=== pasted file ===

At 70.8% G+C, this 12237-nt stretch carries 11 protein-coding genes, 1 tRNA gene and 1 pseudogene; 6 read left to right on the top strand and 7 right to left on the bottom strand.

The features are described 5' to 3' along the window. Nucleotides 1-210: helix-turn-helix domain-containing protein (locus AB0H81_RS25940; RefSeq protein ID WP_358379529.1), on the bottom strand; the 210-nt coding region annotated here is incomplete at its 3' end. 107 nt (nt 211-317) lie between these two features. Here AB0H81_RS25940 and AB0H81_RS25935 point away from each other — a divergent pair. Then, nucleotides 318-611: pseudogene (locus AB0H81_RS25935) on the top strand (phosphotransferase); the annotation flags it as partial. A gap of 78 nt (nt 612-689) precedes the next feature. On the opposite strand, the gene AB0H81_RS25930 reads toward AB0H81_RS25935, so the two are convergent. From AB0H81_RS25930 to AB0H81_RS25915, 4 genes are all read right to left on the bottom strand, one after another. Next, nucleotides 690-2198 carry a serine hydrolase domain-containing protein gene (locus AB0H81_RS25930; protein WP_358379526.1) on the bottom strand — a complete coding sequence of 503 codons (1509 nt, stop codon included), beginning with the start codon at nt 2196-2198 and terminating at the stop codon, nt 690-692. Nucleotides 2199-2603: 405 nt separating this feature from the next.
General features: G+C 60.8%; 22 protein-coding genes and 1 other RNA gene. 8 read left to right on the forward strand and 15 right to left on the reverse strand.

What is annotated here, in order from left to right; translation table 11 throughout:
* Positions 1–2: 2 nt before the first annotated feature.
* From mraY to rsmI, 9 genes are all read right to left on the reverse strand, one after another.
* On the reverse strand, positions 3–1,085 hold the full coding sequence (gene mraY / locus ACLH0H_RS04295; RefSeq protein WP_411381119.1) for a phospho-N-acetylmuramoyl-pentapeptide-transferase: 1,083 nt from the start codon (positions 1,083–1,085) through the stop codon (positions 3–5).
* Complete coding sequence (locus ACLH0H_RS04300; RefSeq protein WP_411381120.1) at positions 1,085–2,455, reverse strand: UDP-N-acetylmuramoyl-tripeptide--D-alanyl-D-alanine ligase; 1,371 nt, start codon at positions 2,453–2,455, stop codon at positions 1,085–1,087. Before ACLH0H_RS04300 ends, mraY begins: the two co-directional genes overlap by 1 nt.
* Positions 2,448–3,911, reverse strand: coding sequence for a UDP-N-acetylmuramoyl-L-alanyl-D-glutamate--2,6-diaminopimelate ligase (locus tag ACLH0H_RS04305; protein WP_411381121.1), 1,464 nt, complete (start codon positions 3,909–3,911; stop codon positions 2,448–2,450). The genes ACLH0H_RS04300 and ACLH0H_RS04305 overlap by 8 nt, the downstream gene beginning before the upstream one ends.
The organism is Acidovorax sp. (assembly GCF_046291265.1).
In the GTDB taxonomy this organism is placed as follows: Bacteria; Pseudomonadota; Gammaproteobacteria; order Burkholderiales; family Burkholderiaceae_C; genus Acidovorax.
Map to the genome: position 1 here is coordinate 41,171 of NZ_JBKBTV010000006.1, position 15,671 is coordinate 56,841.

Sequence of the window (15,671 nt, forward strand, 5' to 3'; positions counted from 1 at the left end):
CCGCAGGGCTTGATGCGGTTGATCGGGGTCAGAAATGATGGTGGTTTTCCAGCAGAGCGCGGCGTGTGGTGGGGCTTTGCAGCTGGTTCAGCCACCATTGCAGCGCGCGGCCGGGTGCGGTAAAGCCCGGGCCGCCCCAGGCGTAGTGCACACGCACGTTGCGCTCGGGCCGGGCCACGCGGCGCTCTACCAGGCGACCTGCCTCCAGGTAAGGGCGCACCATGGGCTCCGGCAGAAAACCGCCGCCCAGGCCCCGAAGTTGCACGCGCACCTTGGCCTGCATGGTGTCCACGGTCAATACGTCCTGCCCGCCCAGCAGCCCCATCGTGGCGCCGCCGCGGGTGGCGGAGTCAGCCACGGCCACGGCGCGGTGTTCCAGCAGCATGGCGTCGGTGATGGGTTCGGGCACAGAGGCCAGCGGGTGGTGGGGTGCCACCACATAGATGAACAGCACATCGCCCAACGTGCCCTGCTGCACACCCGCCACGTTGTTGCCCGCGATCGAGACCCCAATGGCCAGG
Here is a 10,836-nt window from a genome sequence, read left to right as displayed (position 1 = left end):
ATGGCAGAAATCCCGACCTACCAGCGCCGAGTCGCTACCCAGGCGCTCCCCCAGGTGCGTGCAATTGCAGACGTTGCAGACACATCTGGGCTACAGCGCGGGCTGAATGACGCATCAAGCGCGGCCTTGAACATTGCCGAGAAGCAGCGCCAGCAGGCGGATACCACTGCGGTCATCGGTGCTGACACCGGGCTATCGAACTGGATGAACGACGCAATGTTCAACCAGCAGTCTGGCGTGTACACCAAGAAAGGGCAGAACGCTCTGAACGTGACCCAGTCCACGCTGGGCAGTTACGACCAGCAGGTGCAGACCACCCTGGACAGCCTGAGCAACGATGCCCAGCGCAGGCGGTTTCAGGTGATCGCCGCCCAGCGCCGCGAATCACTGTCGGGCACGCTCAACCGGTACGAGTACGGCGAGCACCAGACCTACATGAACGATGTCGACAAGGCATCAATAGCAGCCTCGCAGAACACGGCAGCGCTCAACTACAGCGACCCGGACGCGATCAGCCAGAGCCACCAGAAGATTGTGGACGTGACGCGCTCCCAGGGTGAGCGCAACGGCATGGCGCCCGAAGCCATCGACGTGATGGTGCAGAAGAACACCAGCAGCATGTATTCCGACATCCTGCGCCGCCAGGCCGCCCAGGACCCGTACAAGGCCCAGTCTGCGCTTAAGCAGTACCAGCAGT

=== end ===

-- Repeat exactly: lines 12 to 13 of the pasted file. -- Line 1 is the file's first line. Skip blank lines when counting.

Map to the genome: position 1 here is coordinate 41,171 of NZ_JBKBTV010000006.1, position 15,671 is coordinate 56,841.

Sequence of the window (15,671 nt, forward strand, 5' to 3'; positions counted from 1 at the left end):